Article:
On 29 February, we expect the onslaught of adverts and articles telling women the world over: “This is the day you’re allowed to propose.”
If you’re popping the question today, more power to you – we sincerely hope it goes well. But in 2020, the idea that a woman has to wait for her one day in four years feels outdated and decidedly heteronormative.
So, we asked five women who proposed to their partners how they did it and why they’re glad they didn’t wait for February.
‘I can honestly say it’s one of the best things I’ve done’
Sophie North, 29, decided to propose to her partner Eliot Ruocco-Trenouth in August 2018, on his 27th birthday – just before their 7th anniversary. While speculating in conversation that Eliot might propose on their upcoming holiday, a friend made a throwaway comment that she could always do it if he didn’t.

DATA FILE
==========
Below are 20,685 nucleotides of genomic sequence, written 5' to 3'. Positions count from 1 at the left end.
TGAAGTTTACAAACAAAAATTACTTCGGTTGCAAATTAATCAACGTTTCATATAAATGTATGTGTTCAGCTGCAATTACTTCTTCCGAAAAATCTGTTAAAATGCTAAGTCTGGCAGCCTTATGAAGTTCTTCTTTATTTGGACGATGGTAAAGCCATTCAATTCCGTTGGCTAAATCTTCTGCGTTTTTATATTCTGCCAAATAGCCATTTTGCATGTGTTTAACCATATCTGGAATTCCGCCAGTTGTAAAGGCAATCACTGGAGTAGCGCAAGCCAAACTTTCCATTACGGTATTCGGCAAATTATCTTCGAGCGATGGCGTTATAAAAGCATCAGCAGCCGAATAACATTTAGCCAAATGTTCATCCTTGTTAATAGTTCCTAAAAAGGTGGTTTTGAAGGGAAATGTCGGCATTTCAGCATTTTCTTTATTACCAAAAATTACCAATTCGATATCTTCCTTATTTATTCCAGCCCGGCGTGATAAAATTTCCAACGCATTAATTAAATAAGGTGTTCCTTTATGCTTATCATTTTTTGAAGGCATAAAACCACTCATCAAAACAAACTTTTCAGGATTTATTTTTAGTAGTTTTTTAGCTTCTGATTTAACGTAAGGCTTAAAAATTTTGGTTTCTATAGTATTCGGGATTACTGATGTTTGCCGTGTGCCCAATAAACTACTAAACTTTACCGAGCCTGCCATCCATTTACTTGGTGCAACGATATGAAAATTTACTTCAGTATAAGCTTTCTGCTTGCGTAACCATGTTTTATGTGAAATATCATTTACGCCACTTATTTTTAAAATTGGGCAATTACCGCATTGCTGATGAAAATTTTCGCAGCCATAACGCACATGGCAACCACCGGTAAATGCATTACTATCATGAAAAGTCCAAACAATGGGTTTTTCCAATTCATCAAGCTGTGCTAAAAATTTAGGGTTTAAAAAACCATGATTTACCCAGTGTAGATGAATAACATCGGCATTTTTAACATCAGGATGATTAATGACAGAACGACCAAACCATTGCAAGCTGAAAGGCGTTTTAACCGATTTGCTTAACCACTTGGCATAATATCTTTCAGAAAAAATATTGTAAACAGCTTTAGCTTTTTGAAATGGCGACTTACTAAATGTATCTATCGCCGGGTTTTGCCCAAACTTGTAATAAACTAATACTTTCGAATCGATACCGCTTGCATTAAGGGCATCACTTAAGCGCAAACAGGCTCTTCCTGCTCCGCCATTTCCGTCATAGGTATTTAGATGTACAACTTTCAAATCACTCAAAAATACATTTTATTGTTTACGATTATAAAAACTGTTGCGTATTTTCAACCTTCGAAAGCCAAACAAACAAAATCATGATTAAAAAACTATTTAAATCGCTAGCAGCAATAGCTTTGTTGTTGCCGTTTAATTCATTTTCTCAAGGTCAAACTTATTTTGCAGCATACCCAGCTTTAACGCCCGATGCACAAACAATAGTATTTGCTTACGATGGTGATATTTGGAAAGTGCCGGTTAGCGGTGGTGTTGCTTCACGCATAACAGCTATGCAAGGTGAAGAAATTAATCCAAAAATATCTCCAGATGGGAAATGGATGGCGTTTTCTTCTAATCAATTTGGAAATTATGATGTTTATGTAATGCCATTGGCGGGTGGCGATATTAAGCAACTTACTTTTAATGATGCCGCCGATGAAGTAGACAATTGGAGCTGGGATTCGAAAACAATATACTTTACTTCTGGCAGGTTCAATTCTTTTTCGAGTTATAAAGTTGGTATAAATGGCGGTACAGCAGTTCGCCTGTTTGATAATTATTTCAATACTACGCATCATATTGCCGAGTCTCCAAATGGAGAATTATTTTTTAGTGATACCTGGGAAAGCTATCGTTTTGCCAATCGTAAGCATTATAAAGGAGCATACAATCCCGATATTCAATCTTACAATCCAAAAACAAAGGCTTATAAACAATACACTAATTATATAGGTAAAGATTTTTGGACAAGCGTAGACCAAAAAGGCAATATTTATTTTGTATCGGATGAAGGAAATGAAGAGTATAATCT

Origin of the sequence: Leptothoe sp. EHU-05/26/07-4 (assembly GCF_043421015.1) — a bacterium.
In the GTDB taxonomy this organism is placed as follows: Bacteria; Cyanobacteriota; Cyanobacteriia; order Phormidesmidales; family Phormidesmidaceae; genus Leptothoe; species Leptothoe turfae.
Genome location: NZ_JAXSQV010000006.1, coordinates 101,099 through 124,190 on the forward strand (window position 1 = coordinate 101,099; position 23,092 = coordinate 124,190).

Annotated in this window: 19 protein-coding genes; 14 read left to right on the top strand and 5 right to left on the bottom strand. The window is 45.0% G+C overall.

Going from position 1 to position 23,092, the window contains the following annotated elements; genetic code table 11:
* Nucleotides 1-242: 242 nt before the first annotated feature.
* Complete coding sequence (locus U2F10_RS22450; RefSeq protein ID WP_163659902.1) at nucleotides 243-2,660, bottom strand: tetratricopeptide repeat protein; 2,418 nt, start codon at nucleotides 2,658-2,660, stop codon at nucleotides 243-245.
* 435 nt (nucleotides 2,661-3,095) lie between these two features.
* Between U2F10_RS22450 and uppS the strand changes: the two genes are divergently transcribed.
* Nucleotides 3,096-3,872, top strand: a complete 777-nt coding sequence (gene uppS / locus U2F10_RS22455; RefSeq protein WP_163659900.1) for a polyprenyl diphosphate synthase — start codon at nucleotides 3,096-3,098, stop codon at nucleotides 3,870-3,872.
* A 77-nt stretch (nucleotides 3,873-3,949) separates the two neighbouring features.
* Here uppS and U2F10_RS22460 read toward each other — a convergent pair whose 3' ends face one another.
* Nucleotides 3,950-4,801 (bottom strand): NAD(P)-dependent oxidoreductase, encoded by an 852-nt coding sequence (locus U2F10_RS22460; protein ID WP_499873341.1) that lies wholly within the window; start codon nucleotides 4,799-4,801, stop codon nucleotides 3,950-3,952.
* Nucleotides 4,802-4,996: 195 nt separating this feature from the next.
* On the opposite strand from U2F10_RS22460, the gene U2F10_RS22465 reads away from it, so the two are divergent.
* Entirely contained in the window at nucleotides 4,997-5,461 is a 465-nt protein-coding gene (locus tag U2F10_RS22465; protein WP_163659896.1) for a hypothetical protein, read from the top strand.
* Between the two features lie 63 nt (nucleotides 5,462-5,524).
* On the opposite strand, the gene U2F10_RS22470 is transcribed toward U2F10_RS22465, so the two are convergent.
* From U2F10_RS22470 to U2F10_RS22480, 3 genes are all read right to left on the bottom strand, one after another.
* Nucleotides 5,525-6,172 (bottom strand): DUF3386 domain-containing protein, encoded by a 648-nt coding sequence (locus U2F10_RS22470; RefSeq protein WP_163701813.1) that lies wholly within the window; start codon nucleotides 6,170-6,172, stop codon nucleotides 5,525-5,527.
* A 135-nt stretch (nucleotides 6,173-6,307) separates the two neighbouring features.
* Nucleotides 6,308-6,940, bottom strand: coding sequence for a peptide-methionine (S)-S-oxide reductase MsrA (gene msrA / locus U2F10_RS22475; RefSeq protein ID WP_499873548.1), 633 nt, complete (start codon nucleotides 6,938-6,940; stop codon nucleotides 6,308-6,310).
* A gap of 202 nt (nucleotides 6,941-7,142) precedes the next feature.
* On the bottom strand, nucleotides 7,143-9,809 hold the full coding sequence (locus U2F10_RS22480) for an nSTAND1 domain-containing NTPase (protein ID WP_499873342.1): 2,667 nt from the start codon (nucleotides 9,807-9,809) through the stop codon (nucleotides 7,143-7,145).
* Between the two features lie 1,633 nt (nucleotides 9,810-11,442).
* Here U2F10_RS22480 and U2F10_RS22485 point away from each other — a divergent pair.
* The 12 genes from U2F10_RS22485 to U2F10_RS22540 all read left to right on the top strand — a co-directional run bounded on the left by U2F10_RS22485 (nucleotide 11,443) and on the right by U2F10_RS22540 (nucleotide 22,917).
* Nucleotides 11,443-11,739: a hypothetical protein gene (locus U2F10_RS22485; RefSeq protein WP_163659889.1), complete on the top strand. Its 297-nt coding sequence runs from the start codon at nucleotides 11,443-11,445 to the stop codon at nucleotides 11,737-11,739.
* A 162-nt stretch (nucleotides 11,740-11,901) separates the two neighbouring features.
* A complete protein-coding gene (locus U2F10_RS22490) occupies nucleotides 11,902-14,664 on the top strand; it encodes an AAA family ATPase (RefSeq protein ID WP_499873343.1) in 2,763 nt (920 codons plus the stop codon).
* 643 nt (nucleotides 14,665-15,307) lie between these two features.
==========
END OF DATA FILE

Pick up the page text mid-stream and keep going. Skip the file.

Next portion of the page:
“That sowed the seed and now, here we are!” says Sophie, who lives in London. “I’m almost annoyed with myself that it took my friend’s comment to make me think about proposing to Eliot – I think of myself as someone who doesn’t blindly follow tradition, but I really hadn’t thought of it at all.”
Eliot is an animator and illustrator, so Sophie wrote a proposal speech and asked a talented friend to animate it for her. “I didn’t actually have to speak any words, which was a massive bonus as I was in tears as soon as he started watching the video,” she says. “He was shocked – he had absolutely no idea it was about to happen – but really happy.”